# Inverse of Positive Real is Positive

From ProofWiki

## Theorem

Let $a \in \R$ such that $a > 0$.

Then $a^{-1} = \dfrac 1 a > 0$.

It follows directly that $a < 0 \implies a^{-1} < 0$.

## Proof

Suppose $a > 0$ but $a^{-1} \le 0$.

\(\displaystyle \) | \(\displaystyle \) | \(\displaystyle \) | \(\displaystyle a^{-1}\) | \(\le\) | \(\displaystyle \) | \(\) | \(\displaystyle \) | \(\displaystyle 0\) | \(\displaystyle \) | \(\displaystyle \) | |||

\(\displaystyle \) | \(\displaystyle \implies\) | \(\displaystyle \) | \(\displaystyle a \times a^{-1}\) | \(\le\) | \(\displaystyle \) | \(\) | \(\displaystyle \) | \(\displaystyle a \times 0\) | \(\displaystyle \) | \(\displaystyle \) | Real Number Ordering is Compatible with Multiplication | ||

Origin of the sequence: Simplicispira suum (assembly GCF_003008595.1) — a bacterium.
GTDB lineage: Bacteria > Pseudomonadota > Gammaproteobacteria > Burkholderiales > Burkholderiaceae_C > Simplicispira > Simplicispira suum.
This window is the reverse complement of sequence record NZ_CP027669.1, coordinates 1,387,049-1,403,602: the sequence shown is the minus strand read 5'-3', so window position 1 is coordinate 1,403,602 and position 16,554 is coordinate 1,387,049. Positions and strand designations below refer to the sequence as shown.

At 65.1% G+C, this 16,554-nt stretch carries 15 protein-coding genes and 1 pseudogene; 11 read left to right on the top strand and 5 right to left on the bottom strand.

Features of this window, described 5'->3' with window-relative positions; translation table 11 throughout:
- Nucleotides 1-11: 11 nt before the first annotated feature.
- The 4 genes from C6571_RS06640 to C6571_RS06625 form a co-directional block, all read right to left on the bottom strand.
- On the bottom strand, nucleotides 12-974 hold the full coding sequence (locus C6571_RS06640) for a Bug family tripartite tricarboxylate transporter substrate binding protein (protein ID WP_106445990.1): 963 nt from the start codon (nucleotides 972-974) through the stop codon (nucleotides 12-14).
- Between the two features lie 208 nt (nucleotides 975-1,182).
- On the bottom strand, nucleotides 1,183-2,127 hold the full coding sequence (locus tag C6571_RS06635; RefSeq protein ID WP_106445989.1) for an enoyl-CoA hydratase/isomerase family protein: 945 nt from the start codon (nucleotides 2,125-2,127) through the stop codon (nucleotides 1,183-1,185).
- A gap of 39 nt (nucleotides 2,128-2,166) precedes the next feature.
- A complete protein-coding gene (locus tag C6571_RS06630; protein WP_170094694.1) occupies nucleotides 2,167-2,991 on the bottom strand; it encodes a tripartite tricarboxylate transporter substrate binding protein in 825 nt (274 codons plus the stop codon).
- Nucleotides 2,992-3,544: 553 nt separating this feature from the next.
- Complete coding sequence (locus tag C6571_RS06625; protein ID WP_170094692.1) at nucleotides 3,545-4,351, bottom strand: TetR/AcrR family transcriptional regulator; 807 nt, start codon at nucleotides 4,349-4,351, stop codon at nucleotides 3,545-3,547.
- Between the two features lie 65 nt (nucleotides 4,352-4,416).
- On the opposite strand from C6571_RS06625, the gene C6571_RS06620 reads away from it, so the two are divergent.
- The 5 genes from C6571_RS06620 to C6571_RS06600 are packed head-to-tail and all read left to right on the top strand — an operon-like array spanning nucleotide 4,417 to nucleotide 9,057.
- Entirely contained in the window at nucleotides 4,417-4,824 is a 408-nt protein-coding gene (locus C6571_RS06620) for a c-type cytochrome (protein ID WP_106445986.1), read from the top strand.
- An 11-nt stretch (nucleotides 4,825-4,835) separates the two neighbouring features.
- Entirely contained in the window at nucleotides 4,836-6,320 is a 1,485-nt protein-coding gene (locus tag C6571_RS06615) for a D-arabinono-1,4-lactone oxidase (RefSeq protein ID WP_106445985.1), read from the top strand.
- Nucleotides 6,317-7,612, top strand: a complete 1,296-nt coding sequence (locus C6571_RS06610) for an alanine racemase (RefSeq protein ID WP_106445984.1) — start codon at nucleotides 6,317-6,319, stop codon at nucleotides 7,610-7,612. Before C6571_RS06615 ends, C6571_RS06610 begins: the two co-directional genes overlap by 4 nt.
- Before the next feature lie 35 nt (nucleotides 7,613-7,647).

\(\displaystyle \) | \(\displaystyle \implies\) | \(\displaystyle \) | \(\displaystyle 1\) | \(\le\) | \(\displaystyle \) | \(\) | \(\displaystyle \) | \(\displaystyle 0\) | \(\displaystyle \) | \(\displaystyle \) |

The result follows from Proof by Contradiction.

$\blacksquare$